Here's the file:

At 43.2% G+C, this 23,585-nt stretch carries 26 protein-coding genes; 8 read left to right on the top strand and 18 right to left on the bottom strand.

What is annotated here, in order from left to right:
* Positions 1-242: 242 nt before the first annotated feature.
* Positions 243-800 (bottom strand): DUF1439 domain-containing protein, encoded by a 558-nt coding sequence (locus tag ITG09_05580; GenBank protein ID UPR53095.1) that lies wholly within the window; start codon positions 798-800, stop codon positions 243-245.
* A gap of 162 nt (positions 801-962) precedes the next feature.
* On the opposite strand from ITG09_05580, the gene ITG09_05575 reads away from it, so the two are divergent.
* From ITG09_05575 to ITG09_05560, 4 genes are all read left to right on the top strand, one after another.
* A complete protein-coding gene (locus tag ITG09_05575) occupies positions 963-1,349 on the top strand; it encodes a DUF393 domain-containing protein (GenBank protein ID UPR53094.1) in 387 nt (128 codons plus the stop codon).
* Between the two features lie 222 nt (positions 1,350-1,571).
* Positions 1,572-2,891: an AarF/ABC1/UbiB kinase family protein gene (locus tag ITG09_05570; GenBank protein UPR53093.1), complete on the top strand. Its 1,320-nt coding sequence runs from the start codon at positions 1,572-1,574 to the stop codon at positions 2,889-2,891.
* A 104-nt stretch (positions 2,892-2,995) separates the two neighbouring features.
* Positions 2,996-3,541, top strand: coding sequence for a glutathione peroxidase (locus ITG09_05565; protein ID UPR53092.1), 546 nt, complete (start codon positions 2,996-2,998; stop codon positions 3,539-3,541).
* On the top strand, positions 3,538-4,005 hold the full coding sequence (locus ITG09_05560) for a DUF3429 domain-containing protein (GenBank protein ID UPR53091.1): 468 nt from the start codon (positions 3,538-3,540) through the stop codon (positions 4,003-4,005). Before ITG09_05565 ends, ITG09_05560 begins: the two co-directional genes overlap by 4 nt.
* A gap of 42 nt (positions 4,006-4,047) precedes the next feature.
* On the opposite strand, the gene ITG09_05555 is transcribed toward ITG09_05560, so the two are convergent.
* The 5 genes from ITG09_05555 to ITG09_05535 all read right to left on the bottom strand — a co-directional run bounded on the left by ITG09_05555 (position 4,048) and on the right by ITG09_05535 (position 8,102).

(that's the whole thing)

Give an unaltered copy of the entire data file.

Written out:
At 43.2% G+C, this 23,585-nt stretch carries 26 protein-coding genes; 8 read left to right on the top strand and 18 right to left on the bottom strand.

What is annotated here, in order from left to right:
* Positions 1-242: 242 nt before the first annotated feature.
* Positions 243-800 (bottom strand): DUF1439 domain-containing protein, encoded by a 558-nt coding sequence (locus tag ITG09_05580; GenBank protein ID UPR53095.1) that lies wholly within the window; start codon positions 798-800, stop codon positions 243-245.
* A gap of 162 nt (positions 801-962) precedes the next feature.
* On the opposite strand from ITG09_05580, the gene ITG09_05575 reads away from it, so the two are divergent.
* From ITG09_05575 to ITG09_05560, 4 genes are all read left to right on the top strand, one after another.
* A complete protein-coding gene (locus tag ITG09_05575) occupies positions 963-1,349 on the top strand; it encodes a DUF393 domain-containing protein (GenBank protein ID UPR53094.1) in 387 nt (128 codons plus the stop codon).
* Between the two features lie 222 nt (positions 1,350-1,571).
* Positions 1,572-2,891: an AarF/ABC1/UbiB kinase family protein gene (locus tag ITG09_05570; GenBank protein UPR53093.1), complete on the top strand. Its 1,320-nt coding sequence runs from the start codon at positions 1,572-1,574 to the stop codon at positions 2,889-2,891.
* A 104-nt stretch (positions 2,892-2,995) separates the two neighbouring features.
* Positions 2,996-3,541, top strand: coding sequence for a glutathione peroxidase (locus ITG09_05565; protein ID UPR53092.1), 546 nt, complete (start codon positions 2,996-2,998; stop codon positions 3,539-3,541).
* On the top strand, positions 3,538-4,005 hold the full coding sequence (locus ITG09_05560) for a DUF3429 domain-containing protein (GenBank protein ID UPR53091.1): 468 nt from the start codon (positions 3,538-3,540) through the stop codon (positions 4,003-4,005). Before ITG09_05565 ends, ITG09_05560 begins: the two co-directional genes overlap by 4 nt.
* A gap of 42 nt (positions 4,006-4,047) precedes the next feature.
* On the opposite strand, the gene ITG09_05555 is transcribed toward ITG09_05560, so the two are convergent.
* The 5 genes from ITG09_05555 to ITG09_05535 all read right to left on the bottom strand — a co-directional run bounded on the left by ITG09_05555 (position 4,048) and on the right by ITG09_05535 (position 8,102).